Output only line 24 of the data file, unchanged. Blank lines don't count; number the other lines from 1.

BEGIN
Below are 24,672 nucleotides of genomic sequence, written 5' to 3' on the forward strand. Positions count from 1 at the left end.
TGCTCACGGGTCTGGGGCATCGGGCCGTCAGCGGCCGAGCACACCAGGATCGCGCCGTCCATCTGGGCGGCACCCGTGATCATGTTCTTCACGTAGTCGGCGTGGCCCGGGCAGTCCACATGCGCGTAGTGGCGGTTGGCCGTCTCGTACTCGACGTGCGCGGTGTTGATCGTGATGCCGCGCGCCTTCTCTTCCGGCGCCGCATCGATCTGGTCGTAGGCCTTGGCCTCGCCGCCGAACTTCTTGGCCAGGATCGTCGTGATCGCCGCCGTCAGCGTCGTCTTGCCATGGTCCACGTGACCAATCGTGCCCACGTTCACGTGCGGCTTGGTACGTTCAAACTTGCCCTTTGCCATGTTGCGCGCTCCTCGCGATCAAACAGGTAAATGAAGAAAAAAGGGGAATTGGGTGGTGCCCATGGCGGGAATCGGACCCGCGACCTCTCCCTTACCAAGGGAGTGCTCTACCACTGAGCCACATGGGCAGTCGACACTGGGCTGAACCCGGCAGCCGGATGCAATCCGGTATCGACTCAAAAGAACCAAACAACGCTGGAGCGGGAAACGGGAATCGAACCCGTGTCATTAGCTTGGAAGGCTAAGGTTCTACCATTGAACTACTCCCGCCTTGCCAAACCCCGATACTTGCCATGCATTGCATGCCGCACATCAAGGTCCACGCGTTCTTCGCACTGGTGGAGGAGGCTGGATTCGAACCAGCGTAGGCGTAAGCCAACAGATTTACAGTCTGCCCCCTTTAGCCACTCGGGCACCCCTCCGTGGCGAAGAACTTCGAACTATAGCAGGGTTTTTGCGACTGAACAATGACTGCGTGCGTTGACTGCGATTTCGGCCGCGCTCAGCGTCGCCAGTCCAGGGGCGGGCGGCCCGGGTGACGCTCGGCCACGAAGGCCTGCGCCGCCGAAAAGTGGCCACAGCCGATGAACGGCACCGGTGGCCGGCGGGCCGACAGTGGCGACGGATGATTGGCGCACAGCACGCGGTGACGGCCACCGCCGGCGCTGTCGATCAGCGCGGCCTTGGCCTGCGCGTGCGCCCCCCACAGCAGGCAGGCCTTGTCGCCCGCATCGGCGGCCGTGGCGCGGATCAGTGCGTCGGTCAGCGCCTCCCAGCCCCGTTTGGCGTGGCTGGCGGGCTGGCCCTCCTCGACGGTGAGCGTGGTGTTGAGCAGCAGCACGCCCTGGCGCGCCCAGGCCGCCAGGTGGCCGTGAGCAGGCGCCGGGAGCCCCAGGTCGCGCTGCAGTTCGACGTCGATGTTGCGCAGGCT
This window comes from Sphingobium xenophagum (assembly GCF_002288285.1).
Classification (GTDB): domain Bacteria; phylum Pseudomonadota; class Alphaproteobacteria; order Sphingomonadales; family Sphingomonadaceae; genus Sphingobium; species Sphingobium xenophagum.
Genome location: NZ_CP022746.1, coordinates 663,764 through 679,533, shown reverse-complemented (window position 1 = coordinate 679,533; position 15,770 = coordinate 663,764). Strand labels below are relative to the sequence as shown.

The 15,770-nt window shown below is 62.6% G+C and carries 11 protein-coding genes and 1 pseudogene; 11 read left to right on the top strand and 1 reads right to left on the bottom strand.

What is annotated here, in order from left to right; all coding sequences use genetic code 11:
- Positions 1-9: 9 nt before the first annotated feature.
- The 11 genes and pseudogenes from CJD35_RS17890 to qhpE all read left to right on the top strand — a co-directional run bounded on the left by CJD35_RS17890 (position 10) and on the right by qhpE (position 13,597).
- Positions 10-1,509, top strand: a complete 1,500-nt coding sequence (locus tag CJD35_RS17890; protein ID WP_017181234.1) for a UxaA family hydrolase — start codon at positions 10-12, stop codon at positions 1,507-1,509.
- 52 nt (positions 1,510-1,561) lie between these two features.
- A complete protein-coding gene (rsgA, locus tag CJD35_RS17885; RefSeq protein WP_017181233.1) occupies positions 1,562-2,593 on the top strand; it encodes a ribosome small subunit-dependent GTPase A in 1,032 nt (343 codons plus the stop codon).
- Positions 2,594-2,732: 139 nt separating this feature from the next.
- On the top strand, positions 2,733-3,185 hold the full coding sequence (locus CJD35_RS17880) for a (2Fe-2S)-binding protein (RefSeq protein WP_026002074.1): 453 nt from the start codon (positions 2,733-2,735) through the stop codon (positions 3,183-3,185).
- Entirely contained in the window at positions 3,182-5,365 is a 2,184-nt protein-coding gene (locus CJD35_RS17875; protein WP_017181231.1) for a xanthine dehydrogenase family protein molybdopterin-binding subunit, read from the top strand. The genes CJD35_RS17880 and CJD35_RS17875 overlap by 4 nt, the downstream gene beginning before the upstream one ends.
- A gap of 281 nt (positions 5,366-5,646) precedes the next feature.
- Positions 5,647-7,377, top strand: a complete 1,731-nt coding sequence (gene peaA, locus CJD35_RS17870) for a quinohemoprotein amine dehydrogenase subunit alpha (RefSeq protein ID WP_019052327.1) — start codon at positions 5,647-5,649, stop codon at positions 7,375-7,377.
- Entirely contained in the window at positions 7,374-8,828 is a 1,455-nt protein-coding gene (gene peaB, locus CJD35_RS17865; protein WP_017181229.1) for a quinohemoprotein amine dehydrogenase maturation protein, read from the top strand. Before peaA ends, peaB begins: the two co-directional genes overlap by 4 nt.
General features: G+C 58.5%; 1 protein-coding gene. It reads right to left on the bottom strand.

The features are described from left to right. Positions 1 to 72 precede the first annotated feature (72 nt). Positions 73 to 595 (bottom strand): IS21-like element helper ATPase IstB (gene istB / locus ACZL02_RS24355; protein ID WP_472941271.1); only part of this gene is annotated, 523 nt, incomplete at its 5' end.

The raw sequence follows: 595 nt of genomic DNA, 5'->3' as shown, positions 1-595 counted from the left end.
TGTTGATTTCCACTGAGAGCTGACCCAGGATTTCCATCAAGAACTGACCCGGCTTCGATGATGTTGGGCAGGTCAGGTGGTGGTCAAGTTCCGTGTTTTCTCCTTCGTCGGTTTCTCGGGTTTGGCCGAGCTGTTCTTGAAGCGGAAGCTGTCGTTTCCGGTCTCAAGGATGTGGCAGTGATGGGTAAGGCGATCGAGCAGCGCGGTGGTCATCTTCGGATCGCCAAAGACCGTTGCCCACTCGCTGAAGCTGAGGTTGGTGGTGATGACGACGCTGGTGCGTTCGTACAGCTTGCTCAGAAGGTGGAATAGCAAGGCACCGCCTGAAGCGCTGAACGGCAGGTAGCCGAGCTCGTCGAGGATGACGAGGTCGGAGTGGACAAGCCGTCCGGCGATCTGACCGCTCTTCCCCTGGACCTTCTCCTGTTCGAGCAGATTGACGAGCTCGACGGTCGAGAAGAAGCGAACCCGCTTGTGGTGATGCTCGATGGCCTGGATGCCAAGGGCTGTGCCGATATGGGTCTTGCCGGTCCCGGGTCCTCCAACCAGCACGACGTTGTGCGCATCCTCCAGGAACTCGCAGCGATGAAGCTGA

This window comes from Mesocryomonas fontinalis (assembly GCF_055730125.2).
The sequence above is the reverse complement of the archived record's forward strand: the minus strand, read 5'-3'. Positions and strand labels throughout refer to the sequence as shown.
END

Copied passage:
The sequence above is the reverse complement of the archived record's forward strand: the minus strand, read 5'-3'. Positions and strand labels throughout refer to the sequence as shown.